Sydney house prices have risen 87.9 per cent since GFC new CoreLogic report reveals

Sydney house prices have risen 87.9 per cent since GFC new CoreLogic report reveals

82349cc467275f92f9556fd997287b96                         CoreLogic’s Tim Lawless says Sydney has outperformed since the 2008 GFC.

SYDNEY’S property market officially made the best global financial crisis recovery of any city in the country with values boosting 87.9 per cent in eight years, new analysis has revealed.

Research conducted by CoreLogic research head Tim Lawless revealed while other capital cities had seen modest increases in home values over the past 7.5 years Sydney and Melbourne had surged ahead with an unprecedented jump in prices. 
CoreLogic’s Tim Lawless says Sydney has outperformed since the 2008 GFC.
“As you’d expect, Sydney and Melbourne led the charge in values growth, while other capitals recorded a relatively mute outcome,” Mr Lawless said.

“The 2007/08 financial crisis hit Australia’s housing market hard and delivered a -6.1 per cent decline in home values between March and December 2008.”

“Fortunately, aggressive interest rate cuts by the Reserve Bank (RBA) and the introduction of the boost to the First Home Owners Grant, averted further home value declines.

In fact, home values began to rise across two cycles; from December 2008 and in June 2016, 7.5 years later, combined capital city home values are now 54.9 per cent higher,” he said.

2_gpbje5   A recent Sydney auction where a dumpy terrace in Waterloo St, Surry Hills sold more    than $100,000 over reserve. Adam Yip/The Daily Telegraph

A recent Sydney auction where a dumpy terrace in Waterloo St, Surry Hills sold more than $100,000 over reserve. Adam Yip/The Daily Telegraph
Mr Lawless said while other cities had recorded growth which was similar or below the rate of inflation Sydney and Melbourne had seen boosted growth.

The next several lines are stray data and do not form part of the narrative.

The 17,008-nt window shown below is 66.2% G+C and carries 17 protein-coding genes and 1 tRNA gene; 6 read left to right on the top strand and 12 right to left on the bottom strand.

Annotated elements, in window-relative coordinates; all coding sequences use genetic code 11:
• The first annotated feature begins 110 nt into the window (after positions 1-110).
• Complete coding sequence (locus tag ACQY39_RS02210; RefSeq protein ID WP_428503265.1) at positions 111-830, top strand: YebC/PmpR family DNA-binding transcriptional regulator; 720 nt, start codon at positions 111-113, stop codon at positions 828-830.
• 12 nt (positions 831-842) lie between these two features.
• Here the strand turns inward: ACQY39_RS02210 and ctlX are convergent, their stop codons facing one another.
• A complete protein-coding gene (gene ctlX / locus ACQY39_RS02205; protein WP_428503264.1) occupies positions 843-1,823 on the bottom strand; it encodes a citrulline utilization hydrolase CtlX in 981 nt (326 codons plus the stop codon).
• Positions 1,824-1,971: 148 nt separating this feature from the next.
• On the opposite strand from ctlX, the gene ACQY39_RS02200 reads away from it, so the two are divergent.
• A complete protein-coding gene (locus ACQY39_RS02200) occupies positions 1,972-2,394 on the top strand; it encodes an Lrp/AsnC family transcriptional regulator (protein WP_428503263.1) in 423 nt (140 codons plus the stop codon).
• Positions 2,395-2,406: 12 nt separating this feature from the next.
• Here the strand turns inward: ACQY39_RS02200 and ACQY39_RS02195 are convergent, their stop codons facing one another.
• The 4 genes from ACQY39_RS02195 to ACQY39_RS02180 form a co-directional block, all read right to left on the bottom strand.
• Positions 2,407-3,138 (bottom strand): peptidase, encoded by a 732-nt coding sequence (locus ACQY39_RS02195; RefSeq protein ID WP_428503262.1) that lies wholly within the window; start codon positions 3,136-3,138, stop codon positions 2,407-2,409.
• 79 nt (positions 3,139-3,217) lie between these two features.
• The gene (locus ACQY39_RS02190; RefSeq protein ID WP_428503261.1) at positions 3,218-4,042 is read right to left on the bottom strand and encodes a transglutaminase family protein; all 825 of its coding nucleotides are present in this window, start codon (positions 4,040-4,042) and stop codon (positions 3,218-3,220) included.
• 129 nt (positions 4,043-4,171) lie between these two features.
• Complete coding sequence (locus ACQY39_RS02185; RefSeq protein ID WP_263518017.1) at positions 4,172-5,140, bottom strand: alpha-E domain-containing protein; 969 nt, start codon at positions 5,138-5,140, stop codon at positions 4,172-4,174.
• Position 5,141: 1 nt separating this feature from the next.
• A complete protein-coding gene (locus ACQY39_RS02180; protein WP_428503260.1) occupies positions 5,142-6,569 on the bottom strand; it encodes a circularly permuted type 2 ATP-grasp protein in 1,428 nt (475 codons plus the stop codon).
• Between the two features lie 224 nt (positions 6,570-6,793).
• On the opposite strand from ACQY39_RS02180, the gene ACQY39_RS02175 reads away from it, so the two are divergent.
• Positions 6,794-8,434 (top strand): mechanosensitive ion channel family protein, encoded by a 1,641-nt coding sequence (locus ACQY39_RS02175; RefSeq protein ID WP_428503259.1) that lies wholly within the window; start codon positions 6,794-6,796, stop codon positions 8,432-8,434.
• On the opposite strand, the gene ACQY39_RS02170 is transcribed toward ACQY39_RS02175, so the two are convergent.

From December 2008 to October 2010, dwelling values rose in all cities with Sydney, Melbourne and Darwin the standouts, Mr Lawless said.
“Despite very low interest rates, Brisbane, Adelaide, Perth and Hobart recorded little value growth over this period,” he said.

“The data indicates that since the financial crisis the capital city housing market could best be described as being ‘extremely interest rate sensitive’.”

“ A deeper dive into the data shows that in reality, only Sydney and Melbourne have responded to the stimulus of low interest rates.”

“The relative strength of the Sydney and Melbourne economies and the much greater employment growth has clearly driven housing values higher in these cities.”

“Until we see an improvement in economies outside of Sydney and Melbourne, it’s unlikely that an era of sustainable growth will return in these areas despite extremely low interest rates, which look set to move even lower over coming months.

“While affording to purchase a home in Sydney and Melbourne is becoming a stretch for many, existing homeowners in these cities have experienced substantial equity increases.”

In closing, Mr Lawless said, “With rental growth and yields at record lows, it will be interesting to see if investors and upgraders in the two largest capital cities continue to show a thirst for housing in these cities given the growth phase has now been running for more than four years.”

“Perhaps it’s time for the buyers to look to the outer city or regional markets.”

 

Source:  http://www.dailytelegraph.com.au/realestate/experts/sydney-house-prices-have-risen-879-per-cent-since-gfc-new-corelogic-report-reveals/news-story/46a5ad73316d39bfa9e7638180788144

Date: 14th July , 2016 

Author: Annabel Hennessy

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